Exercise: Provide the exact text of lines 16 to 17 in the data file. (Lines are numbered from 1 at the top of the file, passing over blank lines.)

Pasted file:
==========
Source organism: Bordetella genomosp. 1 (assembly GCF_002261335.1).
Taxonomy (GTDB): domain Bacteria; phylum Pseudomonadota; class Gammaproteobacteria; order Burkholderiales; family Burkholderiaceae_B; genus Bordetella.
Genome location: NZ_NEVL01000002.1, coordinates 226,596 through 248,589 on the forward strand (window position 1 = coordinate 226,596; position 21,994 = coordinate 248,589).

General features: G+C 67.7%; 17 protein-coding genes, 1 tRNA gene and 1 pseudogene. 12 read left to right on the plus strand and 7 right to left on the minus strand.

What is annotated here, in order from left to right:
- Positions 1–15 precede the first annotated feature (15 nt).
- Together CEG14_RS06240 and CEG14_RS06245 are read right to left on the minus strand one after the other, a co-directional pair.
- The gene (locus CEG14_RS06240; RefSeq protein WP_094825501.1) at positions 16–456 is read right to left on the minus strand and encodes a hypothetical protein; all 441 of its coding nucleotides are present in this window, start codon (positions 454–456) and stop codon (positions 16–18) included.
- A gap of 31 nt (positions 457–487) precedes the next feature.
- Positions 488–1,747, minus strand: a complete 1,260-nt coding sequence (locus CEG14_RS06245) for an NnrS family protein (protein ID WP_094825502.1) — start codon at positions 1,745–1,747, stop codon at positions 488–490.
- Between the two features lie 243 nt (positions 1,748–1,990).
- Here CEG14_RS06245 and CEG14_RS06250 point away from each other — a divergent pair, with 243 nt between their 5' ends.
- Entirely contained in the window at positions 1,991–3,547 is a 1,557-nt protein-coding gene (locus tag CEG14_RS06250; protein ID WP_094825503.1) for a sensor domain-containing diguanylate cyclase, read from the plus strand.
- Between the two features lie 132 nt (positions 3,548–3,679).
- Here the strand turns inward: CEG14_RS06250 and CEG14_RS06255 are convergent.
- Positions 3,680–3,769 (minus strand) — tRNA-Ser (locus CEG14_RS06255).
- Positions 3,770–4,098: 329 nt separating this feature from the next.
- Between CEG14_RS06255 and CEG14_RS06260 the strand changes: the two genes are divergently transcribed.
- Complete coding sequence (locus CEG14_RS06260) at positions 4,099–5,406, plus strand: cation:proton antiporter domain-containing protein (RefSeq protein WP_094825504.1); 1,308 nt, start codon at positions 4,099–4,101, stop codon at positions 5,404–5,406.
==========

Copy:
- Positions 3,680–3,769 (minus strand) — tRNA-Ser (locus CEG14_RS06255).
- Positions 3,770–4,098: 329 nt separating this feature from the next.